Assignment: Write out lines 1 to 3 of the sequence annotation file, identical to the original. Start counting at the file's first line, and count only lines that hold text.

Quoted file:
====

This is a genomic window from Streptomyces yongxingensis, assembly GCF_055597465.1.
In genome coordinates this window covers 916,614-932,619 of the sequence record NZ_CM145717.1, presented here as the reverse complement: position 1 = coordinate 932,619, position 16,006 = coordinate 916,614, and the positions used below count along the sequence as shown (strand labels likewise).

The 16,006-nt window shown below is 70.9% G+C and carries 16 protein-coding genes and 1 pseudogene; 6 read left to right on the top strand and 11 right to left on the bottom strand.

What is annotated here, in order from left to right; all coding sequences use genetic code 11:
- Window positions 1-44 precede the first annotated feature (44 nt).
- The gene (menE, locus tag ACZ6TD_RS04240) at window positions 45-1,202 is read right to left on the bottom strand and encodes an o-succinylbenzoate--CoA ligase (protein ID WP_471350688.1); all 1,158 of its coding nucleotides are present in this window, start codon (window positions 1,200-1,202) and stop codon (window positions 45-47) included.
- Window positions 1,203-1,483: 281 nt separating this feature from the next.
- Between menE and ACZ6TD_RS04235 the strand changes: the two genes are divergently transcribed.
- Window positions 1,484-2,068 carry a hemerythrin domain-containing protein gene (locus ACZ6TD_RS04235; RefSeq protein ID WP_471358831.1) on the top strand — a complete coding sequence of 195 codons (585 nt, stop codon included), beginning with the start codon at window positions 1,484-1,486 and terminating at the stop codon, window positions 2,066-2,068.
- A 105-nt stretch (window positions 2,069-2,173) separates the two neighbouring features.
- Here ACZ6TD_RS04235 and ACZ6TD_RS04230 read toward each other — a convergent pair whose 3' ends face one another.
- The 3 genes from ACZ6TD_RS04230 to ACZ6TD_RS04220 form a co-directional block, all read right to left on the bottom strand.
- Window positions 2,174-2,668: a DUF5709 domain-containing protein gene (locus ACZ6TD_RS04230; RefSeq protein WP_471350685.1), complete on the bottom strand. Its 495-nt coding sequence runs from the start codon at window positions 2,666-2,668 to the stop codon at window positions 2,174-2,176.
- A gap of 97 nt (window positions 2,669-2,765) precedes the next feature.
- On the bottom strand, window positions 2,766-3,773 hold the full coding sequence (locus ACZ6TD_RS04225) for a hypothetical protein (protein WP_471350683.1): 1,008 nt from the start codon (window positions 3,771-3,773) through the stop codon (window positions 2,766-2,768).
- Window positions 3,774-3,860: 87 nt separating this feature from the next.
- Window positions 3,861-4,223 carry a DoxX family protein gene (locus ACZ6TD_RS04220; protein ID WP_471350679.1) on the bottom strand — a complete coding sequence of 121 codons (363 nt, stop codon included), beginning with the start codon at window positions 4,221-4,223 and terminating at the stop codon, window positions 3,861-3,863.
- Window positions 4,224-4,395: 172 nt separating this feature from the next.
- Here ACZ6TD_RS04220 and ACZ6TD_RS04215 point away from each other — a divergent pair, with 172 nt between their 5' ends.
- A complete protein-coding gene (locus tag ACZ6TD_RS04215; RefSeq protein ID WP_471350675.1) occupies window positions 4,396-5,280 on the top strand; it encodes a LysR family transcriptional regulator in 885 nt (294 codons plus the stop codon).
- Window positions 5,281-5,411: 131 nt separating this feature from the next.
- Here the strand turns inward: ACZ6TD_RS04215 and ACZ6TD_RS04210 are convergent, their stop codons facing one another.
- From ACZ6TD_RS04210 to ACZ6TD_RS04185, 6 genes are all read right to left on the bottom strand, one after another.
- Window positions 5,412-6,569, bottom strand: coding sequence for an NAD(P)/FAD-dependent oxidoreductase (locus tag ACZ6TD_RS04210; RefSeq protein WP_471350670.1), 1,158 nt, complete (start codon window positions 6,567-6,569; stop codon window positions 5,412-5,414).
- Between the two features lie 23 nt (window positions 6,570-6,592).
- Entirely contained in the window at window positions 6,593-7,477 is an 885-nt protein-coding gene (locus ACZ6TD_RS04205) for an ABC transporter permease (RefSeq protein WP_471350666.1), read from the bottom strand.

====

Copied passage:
This is a genomic window from Streptomyces yongxingensis, assembly GCF_055597465.1.
In genome coordinates this window covers 916,614-932,619 of the sequence record NZ_CM145717.1, presented here as the reverse complement: position 1 = coordinate 932,619, position 16,006 = coordinate 916,614, and the positions used below count along the sequence as shown (strand labels likewise).

The 16,006-nt window shown below is 70.9% G+C and carries 16 protein-coding genes and 1 pseudogene; 6 read left to right on the top strand and 11 right to left on the bottom strand.